The Nature of Conflicts

Correspondingly, knowledge of psychology of the conflicting sides and ability to classify and forecast development of the conflict implied in this knowledge are literally priceless.
Organisational conflict is commonly defined as "disagreement between individuals or groups within the organisation stemming from the need to share scarce resources or engage in interdependent work activities, or from differences in status, goals or cultures" (Stoner &amp. Freeman 1989). Earlier on scientists considered that conflicts are an evidence of ineffective functioning of the company and poor management: the traditional or unitary perspective implies that all conflicts are harmful and must be avoided (Esquivel, &amp. Kleiner 1996).
By contras, representatives of the human relations or pluralist perspective view conflict as a natural and inevitable outcome in any group. Pluralists perceive conflict as inevitable because " various organisations participate in determining the rules of employment these have their own bases of authority, and whenever there are separate sources of authority there is the risk of conflict" (Clegg 1979: 1). Therefore, pluralists are salient in the approach of management: instead of a unitary denial that there was any rational basis for conflict, managers should recognize the inevitability of conflict situations and seek means to effectively regulate them (Edwards and Edwards, 2003).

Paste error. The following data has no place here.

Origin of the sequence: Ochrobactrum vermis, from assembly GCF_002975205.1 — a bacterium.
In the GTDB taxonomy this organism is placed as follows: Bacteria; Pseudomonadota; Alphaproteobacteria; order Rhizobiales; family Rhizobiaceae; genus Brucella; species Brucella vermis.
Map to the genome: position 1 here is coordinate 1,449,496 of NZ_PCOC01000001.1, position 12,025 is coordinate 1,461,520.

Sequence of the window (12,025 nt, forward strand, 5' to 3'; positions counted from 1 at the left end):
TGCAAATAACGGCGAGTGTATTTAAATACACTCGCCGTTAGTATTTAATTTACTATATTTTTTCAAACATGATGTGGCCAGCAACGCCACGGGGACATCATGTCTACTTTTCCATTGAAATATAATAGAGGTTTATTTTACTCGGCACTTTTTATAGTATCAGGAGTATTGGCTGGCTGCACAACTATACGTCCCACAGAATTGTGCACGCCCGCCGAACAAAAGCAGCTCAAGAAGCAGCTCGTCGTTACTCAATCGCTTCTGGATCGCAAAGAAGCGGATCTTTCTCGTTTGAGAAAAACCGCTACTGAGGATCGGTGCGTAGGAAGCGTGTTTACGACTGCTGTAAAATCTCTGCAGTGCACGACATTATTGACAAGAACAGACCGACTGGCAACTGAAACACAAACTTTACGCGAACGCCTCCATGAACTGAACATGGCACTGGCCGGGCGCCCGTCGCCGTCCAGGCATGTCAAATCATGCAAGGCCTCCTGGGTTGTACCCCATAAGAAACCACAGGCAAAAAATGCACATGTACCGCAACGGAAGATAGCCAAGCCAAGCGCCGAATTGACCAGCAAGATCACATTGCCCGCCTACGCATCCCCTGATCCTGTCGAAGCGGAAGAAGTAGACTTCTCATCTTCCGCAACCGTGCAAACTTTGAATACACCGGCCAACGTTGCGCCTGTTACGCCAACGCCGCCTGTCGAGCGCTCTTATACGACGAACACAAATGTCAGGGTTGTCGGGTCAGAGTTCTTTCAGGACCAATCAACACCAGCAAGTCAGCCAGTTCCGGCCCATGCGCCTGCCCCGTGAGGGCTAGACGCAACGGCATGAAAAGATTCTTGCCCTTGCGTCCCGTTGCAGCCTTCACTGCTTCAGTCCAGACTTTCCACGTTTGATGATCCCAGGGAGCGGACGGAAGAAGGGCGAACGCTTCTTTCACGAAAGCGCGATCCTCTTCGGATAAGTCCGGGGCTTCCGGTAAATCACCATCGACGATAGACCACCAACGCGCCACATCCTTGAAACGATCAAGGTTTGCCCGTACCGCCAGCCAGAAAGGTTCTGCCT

Furthermore, proponents of the increasingly popular in…
ecades of intensive research, majority of experts put in question the traditional unitary perspective on conflict while leaning toward the opinion that even in best-managed companies conflicts are not only unavoidable but also desirable when properly controlled and managed (Esquivel, &amp. Kleiner 1996).
Conflicts are unalienable part of interpersonal communication in everyday life, but organizational conflicts possess some characteristic features. While conflicts in interpersonal relations are caused by personal factors, majority of organizational conflicts have different roots. Employees may wage struggle for narrow resources or exploitation of equipment, working space or access to information, etc. The following classification of conflicts has been developed by one of the founders of Saxonic school of conflict studies:
Conflicts between individuals.
Conflicts between isolated social groups or groups that compete each other in a certain field of social or political life.
Conflicts between states.
Conflicts between states and separate individuals (or group of individuals).
Conflicts between social groups and separate individuals (Shellenberg, 1996).
This classification defines conflicts as conscious and intensive clashes of interests, the battle of social life. All conflicts fall into several categories, depending upon the social or political level, and it is also admitted that the essence of any conflict lies in psychological sphere, i.e. conflict is a manifestation of converse interests.
The above definition of conflict identifies the following major causes of conflict namely, the need to share scarce resources, engage in interdependent work activities, from differences in status, goals or cultures. However, the actual amount of causes that may potentially result in